Many breast tumors grow in response to female hormones, especially estrogen.
Drugs that reduce estrogen levels in the body often are effective in reducing tumor size and preventing recurrence of the cancer.
But some tumors become resistant to these therapies and continue to grow and spread.
A new analysis of breast tumors, before and after hormone-reduction therapy, reveals the extreme genetic complexity of these tumors and the variety of responses that are possible to estrogen-deprivation treatments.
The study, led by researchers from Washington University School of Medicine in St. Louis and Baylor College of Medicine, appears Aug. 9 in the journal Nature Communications.
The researchers analyzed 22 breast tumors before and after 4 months of treatment with aromatase inhibitors, drugs commonly given to post-menopausal women with breast cancer.
The majority of the tumors analyzed — 18 of 22 — had complex genetic landscapes and dynamic responses to hormone deprivation therapy, meaning that many of the gene mutations present in the tumors before and after treatment were different.
For example, in one patient, certain mutations present in 92% of the initial tumor were totally absent in samples taken after four months of aromatase inhibitor therapy.
The researchers analyzed only one tumor that had a complex but stable genetic landscape, meaning it was largely unchanged by aromatase inhibitor therapy.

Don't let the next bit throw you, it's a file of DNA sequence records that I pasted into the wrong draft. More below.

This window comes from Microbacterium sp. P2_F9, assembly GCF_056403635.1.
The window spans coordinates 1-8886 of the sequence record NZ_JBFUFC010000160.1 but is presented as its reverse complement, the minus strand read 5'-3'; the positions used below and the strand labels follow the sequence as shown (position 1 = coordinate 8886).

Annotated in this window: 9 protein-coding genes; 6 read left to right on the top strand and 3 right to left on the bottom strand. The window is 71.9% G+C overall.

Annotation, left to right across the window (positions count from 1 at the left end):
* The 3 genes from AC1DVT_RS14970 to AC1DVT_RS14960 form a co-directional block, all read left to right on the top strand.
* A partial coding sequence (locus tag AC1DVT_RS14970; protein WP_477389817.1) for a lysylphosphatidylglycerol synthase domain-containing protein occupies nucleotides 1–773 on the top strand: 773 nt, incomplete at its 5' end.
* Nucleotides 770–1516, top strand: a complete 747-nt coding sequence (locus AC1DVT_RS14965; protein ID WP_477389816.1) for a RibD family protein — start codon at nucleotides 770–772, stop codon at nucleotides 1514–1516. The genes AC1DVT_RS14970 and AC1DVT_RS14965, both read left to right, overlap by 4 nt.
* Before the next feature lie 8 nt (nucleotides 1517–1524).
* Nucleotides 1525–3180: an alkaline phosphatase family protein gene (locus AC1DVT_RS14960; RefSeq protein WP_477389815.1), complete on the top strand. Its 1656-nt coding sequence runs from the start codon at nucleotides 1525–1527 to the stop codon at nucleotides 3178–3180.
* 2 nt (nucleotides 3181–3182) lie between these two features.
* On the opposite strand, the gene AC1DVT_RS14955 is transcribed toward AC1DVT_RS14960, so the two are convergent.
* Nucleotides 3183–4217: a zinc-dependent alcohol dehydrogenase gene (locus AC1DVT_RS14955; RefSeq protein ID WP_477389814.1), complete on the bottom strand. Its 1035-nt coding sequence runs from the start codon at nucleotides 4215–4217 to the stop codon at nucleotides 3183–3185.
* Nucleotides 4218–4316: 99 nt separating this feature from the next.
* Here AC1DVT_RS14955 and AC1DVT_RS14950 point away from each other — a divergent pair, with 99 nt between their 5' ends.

Another tumor had very simple and stable genetics before and after treatment. And two patient samples indicated evidence of two independent but intertwining tumors with separate genetic origins.
The result showed that successful treatment reduces the size of a tumor before it is surgically removed. The therapy has been shown to improve long-term outcomes for patients.
The researchers suggest that reducing estrogen levels in estrogen-receptor-positive breast cancer can change the genetics of the tumor.
These changes may be important for deciding how best to treat a patient after the surgical removal of the tumor.
In addition, analyzing a single sample of the breast tumor is insufficient for understanding how a patient should best be treated.
The study also reinforced past research suggesting that mutations in a gene called ESR1 are associated with resistance to aromatase inhibitor therapy, but the analysis did not identify any new genes that may also be responsible for conferring resistance to these drugs.
Citation: Miller CA, et al. (2016). Aromatase inhibition remodels the clonal architecture of estrogen-receptor-positive breast cancers. Nature Communications. Published online. DOI:10.1038/ncomms12498.
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